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Crossover Question

Discussion in 'Audio' started by MudFrog, May 13, 2003.

  1. MudFrog

    MudFrog 1/2 ton status

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    My amp (Lightning Audio B300.4) has a built in crossover. It is a 4 ch amp which I am running 1 sub (bridged through rear channels) and 2 6x9's (front channels), it sounds pretty good but I think I still need to work on the crossover a little bit. The range is 40-400, where should the sub be between the two and where should the 6x9's be? There was also a juice boost, etc. that I'm not 100% sure as to what it does and the manual was not a whole lot of help. I will read it again though, just wanted to get some oppinions.
     
  2. scrappy88

    scrappy88 1/2 ton status

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    I have my sub crossover set to 50hz or 80hz, I can't remember. Then I let my 6x9's get the full range, no crossover. Probably not the best setup but it sounds good. /forums/images/graemlins/cool.gif If I set the sub crossover to 100hz or higher it starts to sound like crap though.
     
  3. MudFrog

    MudFrog 1/2 ton status

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    [ QUOTE ]
    If I set the sub crossover to 100hz or higher it starts to sound like crap though.

    [/ QUOTE ]

    Thats what was happening with mine, at some pitches it sounds good but some it sounds like crap.
     
  4. jakeslim

    jakeslim 1/2 ton status

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    I also have a 4channel driving two 6inch speaker and a sub. I found the best way to find a setting is to take a cd of the kind of music you mostly listen to with good bass, turn down the small speakers, and adjust till you like. Then slowly bring up the small speakers to blend in. One thing to remember is that different music will usually demand a different mix on the amp.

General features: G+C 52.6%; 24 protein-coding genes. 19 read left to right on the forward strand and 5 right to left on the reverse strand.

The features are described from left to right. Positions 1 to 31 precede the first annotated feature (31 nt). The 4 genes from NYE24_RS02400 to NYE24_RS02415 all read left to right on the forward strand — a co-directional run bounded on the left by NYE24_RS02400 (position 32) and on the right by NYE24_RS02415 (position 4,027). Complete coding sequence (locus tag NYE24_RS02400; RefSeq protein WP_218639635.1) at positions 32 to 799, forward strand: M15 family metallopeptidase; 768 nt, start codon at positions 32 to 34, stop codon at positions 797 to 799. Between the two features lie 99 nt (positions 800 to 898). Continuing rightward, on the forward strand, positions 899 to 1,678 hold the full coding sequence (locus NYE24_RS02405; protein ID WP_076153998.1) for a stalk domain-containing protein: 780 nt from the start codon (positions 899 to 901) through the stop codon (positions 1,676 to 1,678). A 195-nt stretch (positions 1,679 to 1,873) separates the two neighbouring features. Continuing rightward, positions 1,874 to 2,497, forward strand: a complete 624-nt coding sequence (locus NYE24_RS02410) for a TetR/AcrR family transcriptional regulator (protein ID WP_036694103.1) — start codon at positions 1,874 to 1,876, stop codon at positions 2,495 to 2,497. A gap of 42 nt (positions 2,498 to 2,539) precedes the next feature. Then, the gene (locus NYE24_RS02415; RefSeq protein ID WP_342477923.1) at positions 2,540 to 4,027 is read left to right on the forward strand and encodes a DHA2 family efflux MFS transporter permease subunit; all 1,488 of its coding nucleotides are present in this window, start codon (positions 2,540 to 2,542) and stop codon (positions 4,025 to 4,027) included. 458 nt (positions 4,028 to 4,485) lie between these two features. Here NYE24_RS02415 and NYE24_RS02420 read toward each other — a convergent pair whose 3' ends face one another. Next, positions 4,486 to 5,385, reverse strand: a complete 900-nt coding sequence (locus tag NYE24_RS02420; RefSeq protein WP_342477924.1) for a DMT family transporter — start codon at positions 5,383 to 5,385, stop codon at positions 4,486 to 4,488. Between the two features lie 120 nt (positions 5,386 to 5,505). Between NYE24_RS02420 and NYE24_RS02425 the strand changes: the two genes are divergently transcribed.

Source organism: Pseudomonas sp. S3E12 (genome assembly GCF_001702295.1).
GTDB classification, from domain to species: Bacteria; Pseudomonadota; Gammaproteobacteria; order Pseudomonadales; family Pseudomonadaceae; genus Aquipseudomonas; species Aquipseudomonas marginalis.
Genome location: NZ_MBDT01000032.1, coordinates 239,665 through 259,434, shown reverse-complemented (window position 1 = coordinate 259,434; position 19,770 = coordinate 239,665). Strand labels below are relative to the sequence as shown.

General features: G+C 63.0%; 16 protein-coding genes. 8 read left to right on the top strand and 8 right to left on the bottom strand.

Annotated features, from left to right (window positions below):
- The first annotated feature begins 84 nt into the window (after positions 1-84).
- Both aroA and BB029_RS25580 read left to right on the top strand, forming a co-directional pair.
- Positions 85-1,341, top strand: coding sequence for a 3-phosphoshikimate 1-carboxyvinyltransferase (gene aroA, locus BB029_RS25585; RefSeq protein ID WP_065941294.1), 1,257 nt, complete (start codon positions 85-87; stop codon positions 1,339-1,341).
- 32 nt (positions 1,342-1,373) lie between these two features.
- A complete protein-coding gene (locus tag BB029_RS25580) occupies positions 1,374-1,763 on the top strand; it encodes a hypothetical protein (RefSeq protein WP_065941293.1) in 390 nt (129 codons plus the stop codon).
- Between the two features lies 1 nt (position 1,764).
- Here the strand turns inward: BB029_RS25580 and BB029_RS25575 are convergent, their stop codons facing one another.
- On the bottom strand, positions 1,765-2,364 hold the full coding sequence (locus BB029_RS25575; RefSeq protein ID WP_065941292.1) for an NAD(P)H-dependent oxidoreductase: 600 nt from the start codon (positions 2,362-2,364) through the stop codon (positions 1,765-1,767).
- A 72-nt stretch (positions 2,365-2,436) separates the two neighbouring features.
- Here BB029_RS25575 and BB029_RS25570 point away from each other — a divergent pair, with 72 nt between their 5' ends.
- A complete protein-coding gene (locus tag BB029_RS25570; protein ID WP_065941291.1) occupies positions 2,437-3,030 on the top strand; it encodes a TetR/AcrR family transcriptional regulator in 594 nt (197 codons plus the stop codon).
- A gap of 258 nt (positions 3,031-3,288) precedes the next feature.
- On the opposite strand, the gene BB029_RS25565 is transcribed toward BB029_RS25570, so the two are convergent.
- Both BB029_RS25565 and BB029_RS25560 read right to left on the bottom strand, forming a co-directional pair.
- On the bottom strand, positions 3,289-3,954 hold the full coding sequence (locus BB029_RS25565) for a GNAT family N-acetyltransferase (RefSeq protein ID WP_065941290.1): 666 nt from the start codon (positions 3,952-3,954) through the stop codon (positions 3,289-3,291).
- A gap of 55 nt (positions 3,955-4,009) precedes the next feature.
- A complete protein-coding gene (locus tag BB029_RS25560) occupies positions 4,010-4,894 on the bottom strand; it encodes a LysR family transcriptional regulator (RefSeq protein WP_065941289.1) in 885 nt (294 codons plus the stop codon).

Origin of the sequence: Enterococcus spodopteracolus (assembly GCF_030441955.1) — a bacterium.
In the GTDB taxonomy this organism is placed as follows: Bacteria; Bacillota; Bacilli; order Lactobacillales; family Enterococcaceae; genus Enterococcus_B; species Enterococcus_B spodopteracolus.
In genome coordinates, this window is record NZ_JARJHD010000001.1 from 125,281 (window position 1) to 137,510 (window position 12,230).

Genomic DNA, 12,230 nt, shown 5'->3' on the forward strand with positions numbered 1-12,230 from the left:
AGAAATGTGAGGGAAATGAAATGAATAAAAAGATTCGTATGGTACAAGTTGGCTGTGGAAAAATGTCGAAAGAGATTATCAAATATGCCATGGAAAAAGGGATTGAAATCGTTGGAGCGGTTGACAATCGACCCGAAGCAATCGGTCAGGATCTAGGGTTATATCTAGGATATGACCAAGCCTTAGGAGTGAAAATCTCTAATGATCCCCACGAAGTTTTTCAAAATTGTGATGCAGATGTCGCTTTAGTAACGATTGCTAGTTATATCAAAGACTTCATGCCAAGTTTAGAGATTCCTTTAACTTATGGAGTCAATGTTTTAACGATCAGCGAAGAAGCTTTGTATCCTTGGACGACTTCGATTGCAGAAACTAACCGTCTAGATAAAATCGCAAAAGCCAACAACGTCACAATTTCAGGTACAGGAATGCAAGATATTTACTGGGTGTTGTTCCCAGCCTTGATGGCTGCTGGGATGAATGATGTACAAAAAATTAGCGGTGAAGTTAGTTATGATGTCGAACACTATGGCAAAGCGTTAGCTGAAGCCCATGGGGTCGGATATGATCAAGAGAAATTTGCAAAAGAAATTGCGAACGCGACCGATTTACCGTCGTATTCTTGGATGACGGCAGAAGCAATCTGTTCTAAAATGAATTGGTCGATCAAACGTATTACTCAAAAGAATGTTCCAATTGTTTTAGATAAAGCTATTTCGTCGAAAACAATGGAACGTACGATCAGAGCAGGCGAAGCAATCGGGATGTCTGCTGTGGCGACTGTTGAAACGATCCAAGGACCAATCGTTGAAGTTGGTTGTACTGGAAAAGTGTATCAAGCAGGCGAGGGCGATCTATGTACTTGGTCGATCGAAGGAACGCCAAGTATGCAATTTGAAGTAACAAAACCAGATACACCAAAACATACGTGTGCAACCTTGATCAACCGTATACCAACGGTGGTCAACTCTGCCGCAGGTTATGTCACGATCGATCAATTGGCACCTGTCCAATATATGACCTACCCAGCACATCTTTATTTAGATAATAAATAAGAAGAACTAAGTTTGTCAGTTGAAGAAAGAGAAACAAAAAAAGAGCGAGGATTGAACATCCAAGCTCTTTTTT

5. Greg72

    Greg72 "Might As Well..." Staff Member Super Moderator

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    Scott,

    The crossover point you choose will be based not only on the speakers you are trying to "blend", but also on the crossover SLOPE that's available on that amp.

    The better ones will have slopes of either 18dB/octave or 24 db/Octave so once you reach the cutoff frequency (say 80Hz) almost NOTHING higher gets through to the sub. If the amp uses a more traditional 12db/Octave slope, there will still be a lot of bass information coming through ABOVE the crossover point you have selected....

    More often than not, this is what causes the sub to sound like "crap" or to sound like some vocals are even coming through them. If you can't get a steep slope setting on your amp (18 or 24dB/Oct) then you may have no choice but to select a lower-than-ideal setting for the subs (Like 50Hz) so that the "blending" sounds more natural. Generally, when you have a shallow slope on the crossover, both the 6x9's and the subs will play a lot of the same frequencies (near the crossover point) so it will tend to make the bass sound exaggerated or bloated in that area.